up - definición en el diccionario inglés americano - Cambridge Dictionaries Online

Cambridge Dictionaries online Cambridge Dictionaries online

El diccionario y el tesauro de inglés online más consultados por estudiantes de inglés.

Definición de “up” en inglés

See all translations

up

adverb [not gradable]  us   /ʌp/

up adverb [not gradable] (HIGHER)

toward a higher position, or toward a higher value, number, or level: Pick up your clothes and put them away. We need to push sales figures up higher next quarter. The kids were jumping up and down on the bed.

up adverb [not gradable] (VERTICAL)

in or into a vertical position: She jumped up to answer the phone. They put up (= built) the house in a matter of weeks.

up adverb [not gradable] (TOP)

in a high position; at the top: They moved to a house up in the hills.

up adverb [not gradable] (INCREASINGLY)

to a greater degree; in order to increase: The afternoon sun really heats up this room (= increases the heat in this room). Please speak up (= louder) – I can’t hear you.

up adverb [not gradable] (INTO EXISTENCE)

into existence, view, or consideration: I didn’t hesitate to bring up the salary issue. Something came up at the office and I had to work late.

up adverb [not gradable] (EQUAL)

so as to be equal in quality or achievement: It’s impossible to keep up with all the new computer developments.

up adverb [not gradable] (NEAR)

very near: He walked right up to me and introduced himself. The cop pushed me up against the wall.

up adverb [not gradable] (TOGETHER)

in a state of being together with other similar things: Gather up your things – it’s time to go. She added up the numbers in her head.

up adverb [not gradable] (TIGHTLY)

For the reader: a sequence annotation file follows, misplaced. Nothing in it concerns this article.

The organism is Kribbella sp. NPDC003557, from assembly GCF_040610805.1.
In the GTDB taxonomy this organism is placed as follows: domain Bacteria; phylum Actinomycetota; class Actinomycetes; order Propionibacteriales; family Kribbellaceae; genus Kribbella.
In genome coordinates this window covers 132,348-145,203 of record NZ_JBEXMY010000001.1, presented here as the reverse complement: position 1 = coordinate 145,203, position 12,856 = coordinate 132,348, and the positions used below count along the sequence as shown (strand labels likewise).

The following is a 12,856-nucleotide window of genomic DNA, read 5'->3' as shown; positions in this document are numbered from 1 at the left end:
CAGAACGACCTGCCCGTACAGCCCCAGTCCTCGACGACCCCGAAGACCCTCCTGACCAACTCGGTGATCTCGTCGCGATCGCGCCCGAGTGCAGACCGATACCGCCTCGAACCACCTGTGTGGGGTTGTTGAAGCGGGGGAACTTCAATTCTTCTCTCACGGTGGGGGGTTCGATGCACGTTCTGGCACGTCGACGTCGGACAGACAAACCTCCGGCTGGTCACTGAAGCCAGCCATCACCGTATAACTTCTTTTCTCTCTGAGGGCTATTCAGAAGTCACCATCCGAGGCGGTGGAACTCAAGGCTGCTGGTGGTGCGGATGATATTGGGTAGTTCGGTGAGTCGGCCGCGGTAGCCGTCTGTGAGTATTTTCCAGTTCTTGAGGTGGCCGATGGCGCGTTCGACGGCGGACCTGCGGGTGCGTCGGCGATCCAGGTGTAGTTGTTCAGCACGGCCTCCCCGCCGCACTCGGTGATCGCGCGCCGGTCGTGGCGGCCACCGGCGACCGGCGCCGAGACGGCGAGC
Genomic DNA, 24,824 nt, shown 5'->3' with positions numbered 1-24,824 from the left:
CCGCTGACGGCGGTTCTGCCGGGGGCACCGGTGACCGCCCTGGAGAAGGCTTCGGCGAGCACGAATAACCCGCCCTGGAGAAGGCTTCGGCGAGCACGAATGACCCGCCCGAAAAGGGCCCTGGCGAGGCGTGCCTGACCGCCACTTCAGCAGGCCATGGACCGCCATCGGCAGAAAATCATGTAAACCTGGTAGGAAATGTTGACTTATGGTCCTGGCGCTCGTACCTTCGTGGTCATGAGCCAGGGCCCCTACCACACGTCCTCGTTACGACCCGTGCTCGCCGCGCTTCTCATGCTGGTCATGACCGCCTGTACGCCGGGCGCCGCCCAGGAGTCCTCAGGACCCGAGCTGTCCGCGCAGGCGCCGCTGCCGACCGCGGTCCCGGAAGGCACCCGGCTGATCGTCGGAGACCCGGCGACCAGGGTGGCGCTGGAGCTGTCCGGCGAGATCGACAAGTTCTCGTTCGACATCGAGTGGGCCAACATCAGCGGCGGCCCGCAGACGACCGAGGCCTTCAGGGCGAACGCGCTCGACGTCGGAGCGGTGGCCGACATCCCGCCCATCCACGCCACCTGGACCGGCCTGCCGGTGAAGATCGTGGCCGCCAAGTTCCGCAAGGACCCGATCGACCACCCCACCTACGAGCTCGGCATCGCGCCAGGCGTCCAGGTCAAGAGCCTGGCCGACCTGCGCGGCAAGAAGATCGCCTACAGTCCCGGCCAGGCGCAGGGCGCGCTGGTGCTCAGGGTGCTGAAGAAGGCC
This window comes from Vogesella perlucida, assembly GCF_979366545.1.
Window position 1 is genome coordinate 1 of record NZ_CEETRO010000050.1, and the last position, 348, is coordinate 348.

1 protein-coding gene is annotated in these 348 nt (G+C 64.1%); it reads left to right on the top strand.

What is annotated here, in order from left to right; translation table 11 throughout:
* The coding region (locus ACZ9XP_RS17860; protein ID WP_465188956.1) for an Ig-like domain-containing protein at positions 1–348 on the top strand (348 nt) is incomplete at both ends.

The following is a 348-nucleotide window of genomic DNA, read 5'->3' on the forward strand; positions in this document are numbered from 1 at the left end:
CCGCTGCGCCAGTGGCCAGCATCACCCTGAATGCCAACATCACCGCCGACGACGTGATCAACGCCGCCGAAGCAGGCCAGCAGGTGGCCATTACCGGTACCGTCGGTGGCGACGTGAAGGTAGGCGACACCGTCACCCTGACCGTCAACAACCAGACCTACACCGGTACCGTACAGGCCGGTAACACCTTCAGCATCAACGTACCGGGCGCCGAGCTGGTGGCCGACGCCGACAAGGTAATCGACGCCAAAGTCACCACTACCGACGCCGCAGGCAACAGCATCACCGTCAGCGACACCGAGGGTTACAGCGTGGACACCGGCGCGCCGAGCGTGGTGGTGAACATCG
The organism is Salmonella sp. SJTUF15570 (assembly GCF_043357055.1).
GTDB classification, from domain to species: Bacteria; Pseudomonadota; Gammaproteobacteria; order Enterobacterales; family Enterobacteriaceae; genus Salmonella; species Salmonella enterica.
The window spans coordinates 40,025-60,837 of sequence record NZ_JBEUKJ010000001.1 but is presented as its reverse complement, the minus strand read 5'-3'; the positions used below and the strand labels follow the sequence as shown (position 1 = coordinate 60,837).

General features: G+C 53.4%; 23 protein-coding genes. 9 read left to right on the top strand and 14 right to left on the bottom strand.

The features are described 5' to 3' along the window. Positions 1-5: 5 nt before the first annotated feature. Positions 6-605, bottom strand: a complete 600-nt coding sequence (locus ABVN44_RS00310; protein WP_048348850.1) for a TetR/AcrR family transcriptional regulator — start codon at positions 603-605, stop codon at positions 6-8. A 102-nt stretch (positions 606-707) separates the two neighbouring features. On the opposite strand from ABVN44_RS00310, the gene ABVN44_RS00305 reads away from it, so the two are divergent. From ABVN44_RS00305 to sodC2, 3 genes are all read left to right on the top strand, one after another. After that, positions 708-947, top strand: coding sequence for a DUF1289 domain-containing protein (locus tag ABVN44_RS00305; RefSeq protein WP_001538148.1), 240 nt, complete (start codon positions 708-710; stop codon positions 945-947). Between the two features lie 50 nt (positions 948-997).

tightly or firmly in order to keep something safe or in position: Tie the boat up at the dock. You’d better bundle up (= wear warm clothes) – it’s cold outside.

up adverb [not gradable] (SMALLER)

made smaller in area or amount, esp. by cutting or dividing: Cut the cheese up into bite-size pieces. They broke the company up into three separate units. He folded up the newspaper and put it in his briefcase.

up adverb [not gradable] (AGE)

to a greater age: She wants to be a singer when she grows up.

up adverb [not gradable] (INTO IMPROVED POSITION)

into an improved position or state: By the third lap, Simms had moved up into second position.

up adverb [not gradable] (TOWARD NORTH)

toward the north: She comes up from Washington about once a month.
up
noun  us   /ʌp/
up
noun  us   /ʌp/

up

preposition  us   /ʌp/

up preposition (ALONG)

(farther) along: There’s a coffee shop just up the street.

up preposition (TOP)

at the top of: His house is up the hill.

up

adjective, adverb [not gradable]  us   /ʌp/

up adjective, adverb [not gradable] (OUT OF BED)

out of bed: What time did you get up?

up adjective, adverb [not gradable] (ENDED)

finished, or to an end, finish, or state of being completed: Finish up your breakfast – it’s almost time for school. My time is almost up on the parking meter.

up

adjective [not gradable]  us   /ʌp/

up adjective [not gradable] (IN OPERATION)

(of a system or machine, esp. a computer) operating, esp. in its usual way: The new inventory system should be up and running by the end of the month.

up adjective [not gradable] (INTENDED)

intended, suggested, or being considered: The house at the end of our street is up for sale. Ray’s up for promotion.

up

verb [T]  us   /ʌp/ (-pp-) infml

up verb [T] (HIGHER)

to increase the amount or level of something: We won’t be able to make a profit unless we up our prices.
(Definition of up from the Cambridge Academic Content Dictionary © Cambridge University Press)
Más sobre la pronunciación de up
Add Cambridge dictionaries to your browser to your website

Definiciones de “up” en otros diccionarios

Palabra del día

a game in hand

if a sports team has a game in hand over other teams in a competition, it still has another game to play in which it can gain points

Palabra del día

What’s All The Commotion About? (Words to describe sounds)

by Kate Woodford,
May 20, 2015
​​​ In this post we look at a range of words and phrases that we use to describe noise and the absence of noise. Starting with complete quiet, we sometimes use the noun hush to describe silence: A hush fell over the room as the bride walked in./There was a deathly hush (=complete

Aprende más 

ancestral health noun

May 25, 2015
diet based on the presumed diet of our Palaeolithic ancestors ‘Ancestral health,’ to use a term popular among Paleo followers, has gone mass.

Aprende más